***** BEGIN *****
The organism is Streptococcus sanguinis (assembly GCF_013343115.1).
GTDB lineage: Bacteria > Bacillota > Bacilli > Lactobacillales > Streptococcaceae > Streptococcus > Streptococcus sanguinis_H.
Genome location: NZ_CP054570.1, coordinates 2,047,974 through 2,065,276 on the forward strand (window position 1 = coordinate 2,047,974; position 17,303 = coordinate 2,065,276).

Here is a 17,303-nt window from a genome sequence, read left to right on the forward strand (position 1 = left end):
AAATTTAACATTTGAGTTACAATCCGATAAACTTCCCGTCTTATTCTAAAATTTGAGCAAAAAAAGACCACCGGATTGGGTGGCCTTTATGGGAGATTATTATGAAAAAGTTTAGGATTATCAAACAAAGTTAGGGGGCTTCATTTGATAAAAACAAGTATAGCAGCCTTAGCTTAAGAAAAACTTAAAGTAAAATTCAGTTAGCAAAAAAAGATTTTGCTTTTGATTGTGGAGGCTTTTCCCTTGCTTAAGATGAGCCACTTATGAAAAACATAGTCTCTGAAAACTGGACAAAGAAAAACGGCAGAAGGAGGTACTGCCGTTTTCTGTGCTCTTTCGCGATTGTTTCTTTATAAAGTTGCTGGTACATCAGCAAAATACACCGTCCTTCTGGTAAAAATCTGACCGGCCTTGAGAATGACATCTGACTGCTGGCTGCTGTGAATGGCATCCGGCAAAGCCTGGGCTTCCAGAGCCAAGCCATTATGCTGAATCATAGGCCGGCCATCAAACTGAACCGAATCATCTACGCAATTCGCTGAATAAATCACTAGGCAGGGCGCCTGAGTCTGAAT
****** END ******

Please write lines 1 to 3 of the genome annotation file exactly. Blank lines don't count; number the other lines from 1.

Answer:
The organism is Streptococcus sanguinis (assembly GCF_013343115.1).
GTDB lineage: Bacteria > Bacillota > Bacilli > Lactobacillales > Streptococcaceae > Streptococcus > Streptococcus sanguinis_H.
Genome location: NZ_CP054570.1, coordinates 2,047,974 through 2,065,276 on the forward strand (window position 1 = coordinate 2,047,974; position 17,303 = coordinate 2,065,276).